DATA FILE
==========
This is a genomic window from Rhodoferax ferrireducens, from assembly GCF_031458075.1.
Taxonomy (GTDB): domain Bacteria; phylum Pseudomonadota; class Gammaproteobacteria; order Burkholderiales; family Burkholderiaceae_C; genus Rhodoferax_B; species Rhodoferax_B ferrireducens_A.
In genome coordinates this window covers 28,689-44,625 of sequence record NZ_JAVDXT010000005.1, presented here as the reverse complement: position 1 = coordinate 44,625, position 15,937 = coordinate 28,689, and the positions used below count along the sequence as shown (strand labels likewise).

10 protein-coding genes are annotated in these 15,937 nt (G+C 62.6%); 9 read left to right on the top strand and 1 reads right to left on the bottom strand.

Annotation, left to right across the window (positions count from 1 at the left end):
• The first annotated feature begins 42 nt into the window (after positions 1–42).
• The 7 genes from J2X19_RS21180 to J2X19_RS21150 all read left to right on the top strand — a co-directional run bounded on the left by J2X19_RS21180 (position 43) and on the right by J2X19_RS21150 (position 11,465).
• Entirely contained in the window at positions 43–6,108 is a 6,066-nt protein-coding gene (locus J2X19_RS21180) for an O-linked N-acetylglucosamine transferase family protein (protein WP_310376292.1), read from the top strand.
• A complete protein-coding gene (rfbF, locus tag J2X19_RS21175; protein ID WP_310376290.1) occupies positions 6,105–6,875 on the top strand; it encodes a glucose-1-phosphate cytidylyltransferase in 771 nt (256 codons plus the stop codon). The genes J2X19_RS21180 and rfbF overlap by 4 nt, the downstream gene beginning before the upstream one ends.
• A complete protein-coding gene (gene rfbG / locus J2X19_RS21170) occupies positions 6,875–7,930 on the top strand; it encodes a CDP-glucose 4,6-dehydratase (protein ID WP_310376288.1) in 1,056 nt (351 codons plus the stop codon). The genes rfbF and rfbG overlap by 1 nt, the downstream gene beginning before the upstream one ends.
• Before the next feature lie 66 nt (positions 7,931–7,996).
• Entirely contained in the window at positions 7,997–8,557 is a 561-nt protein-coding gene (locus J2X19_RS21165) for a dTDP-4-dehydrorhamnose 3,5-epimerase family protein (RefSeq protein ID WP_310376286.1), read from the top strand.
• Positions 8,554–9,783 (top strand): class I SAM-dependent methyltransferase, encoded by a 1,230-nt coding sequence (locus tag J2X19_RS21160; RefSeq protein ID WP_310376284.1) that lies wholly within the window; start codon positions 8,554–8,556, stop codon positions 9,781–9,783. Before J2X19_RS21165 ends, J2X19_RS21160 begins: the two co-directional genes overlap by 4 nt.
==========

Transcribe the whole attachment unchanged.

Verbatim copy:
This is a genomic window from Rhodoferax ferrireducens, from assembly GCF_031458075.1.
Taxonomy (GTDB): domain Bacteria; phylum Pseudomonadota; class Gammaproteobacteria; order Burkholderiales; family Burkholderiaceae_C; genus Rhodoferax_B; species Rhodoferax_B ferrireducens_A.
In genome coordinates this window covers 28,689-44,625 of sequence record NZ_JAVDXT010000005.1, presented here as the reverse complement: position 1 = coordinate 44,625, position 15,937 = coordinate 28,689, and the positions used below count along the sequence as shown (strand labels likewise).

10 protein-coding genes are annotated in these 15,937 nt (G+C 62.6%); 9 read left to right on the top strand and 1 reads right to left on the bottom strand.

Annotation, left to right across the window (positions count from 1 at the left end):
• The first annotated feature begins 42 nt into the window (after positions 1–42).
• The 7 genes from J2X19_RS21180 to J2X19_RS21150 all read left to right on the top strand — a co-directional run bounded on the left by J2X19_RS21180 (position 43) and on the right by J2X19_RS21150 (position 11,465).
• Entirely contained in the window at positions 43–6,108 is a 6,066-nt protein-coding gene (locus J2X19_RS21180) for an O-linked N-acetylglucosamine transferase family protein (protein WP_310376292.1), read from the top strand.
• A complete protein-coding gene (rfbF, locus tag J2X19_RS21175; protein ID WP_310376290.1) occupies positions 6,105–6,875 on the top strand; it encodes a glucose-1-phosphate cytidylyltransferase in 771 nt (256 codons plus the stop codon). The genes J2X19_RS21180 and rfbF overlap by 4 nt, the downstream gene beginning before the upstream one ends.
• A complete protein-coding gene (gene rfbG / locus J2X19_RS21170) occupies positions 6,875–7,930 on the top strand; it encodes a CDP-glucose 4,6-dehydratase (protein ID WP_310376288.1) in 1,056 nt (351 codons plus the stop codon). The genes rfbF and rfbG overlap by 1 nt, the downstream gene beginning before the upstream one ends.
• Before the next feature lie 66 nt (positions 7,931–7,996).
• Entirely contained in the window at positions 7,997–8,557 is a 561-nt protein-coding gene (locus J2X19_RS21165) for a dTDP-4-dehydrorhamnose 3,5-epimerase family protein (RefSeq protein ID WP_310376286.1), read from the top strand.
• Positions 8,554–9,783 (top strand): class I SAM-dependent methyltransferase, encoded by a 1,230-nt coding sequence (locus tag J2X19_RS21160; RefSeq protein ID WP_310376284.1) that lies wholly within the window; start codon positions 8,554–8,556, stop codon positions 9,781–9,783. Before J2X19_RS21165 ends, J2X19_RS21160 begins: the two co-directional genes overlap by 4 nt.